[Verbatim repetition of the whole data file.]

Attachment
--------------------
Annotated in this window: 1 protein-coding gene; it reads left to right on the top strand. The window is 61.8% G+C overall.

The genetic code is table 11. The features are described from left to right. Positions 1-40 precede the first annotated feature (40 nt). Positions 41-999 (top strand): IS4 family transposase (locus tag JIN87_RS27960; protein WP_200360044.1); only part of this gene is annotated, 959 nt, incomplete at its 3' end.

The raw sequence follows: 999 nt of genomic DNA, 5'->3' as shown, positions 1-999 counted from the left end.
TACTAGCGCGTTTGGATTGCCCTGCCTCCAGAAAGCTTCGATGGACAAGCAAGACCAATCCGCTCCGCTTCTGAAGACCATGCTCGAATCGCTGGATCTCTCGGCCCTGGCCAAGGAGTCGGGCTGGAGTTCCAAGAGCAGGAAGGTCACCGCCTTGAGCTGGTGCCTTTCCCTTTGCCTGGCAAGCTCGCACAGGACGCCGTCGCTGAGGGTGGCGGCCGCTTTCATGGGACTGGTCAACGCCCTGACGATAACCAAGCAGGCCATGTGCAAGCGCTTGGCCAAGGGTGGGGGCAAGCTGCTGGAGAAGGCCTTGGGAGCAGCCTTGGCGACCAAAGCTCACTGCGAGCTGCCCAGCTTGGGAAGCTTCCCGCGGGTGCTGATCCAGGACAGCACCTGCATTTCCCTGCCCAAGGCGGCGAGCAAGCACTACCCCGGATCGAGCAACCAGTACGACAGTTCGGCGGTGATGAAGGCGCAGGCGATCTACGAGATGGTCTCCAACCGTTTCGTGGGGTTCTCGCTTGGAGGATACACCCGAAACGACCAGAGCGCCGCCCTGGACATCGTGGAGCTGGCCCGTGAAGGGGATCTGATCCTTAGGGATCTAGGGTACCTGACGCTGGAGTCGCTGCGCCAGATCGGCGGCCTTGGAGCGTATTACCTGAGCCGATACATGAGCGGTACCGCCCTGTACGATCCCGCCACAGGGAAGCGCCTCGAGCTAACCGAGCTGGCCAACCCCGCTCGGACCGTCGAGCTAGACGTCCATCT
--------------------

Annotated in this window: 1 protein-coding gene; it reads left to right on the top strand. The window is 61.8% G+C overall.

The genetic code is table 11. The features are described from left to right. Positions 1-40 precede the first annotated feature (40 nt). Positions 41-999 (top strand): IS4 family transposase (locus tag JIN87_RS27960; protein WP_200360044.1); only part of this gene is annotated, 959 nt, incomplete at its 3' end.

The raw sequence follows: 999 nt of genomic DNA, 5'->3' as shown, positions 1-999 counted from the left end.
TACTAGCGCGTTTGGATTGCCCTGCCTCCAGAAAGCTTCGATGGACAAGCAAGACCAATCCGCTCCGCTTCTGAAGACCATGCTCGAATCGCTGGATCTCTCGGCCCTGGCCAAGGAGTCGGGCTGGAGTTCCAAGAGCAGGAAGGTCACCGCCTTGAGCTGGTGCCTTTCCCTTTGCCTGGCAAGCTCGCACAGGACGCCGTCGCTGAGGGTGGCGGCCGCTTTCATGGGACTGGTCAACGCCCTGACGATAACCAAGCAGGCCATGTGCAAGCGCTTGGCCAAGGGTGGGGGCAAGCTGCTGGAGAAGGCCTTGGGAGCAGCCTTGGCGACCAAAGCTCACTGCGAGCTGCCCAGCTTGGGAAGCTTCCCGCGGGTGCTGATCCAGGACAGCACCTGCATTTCCCTGCCCAAGGCGGCGAGCAAGCACTACCCCGGATCGAGCAACCAGTACGACAGTTCGGCGGTGATGAAGGCGCAGGCGATCTACGAGATGGTCTCCAACCGTTTCGTGGGGTTCTCGCTTGGAGGATACACCCGAAACGACCAGAGCGCCGCCCTGGACATCGTGGAGCTGGCCCGTGAAGGGGATCTGATCCTTAGGGATCTAGGGTACCTGACGCTGGAGTCGCTGCGCCAGATCGGCGGCCTTGGAGCGTATTACCTGAGCCGATACATGAGCGGTACCGCCCTGTACGATCCCGCCACAGGGAAGCGCCTCGAGCTAACCGAGCTGGCCAACCCCGCTCGGACCGTCGAGCTAGACGTCCATCT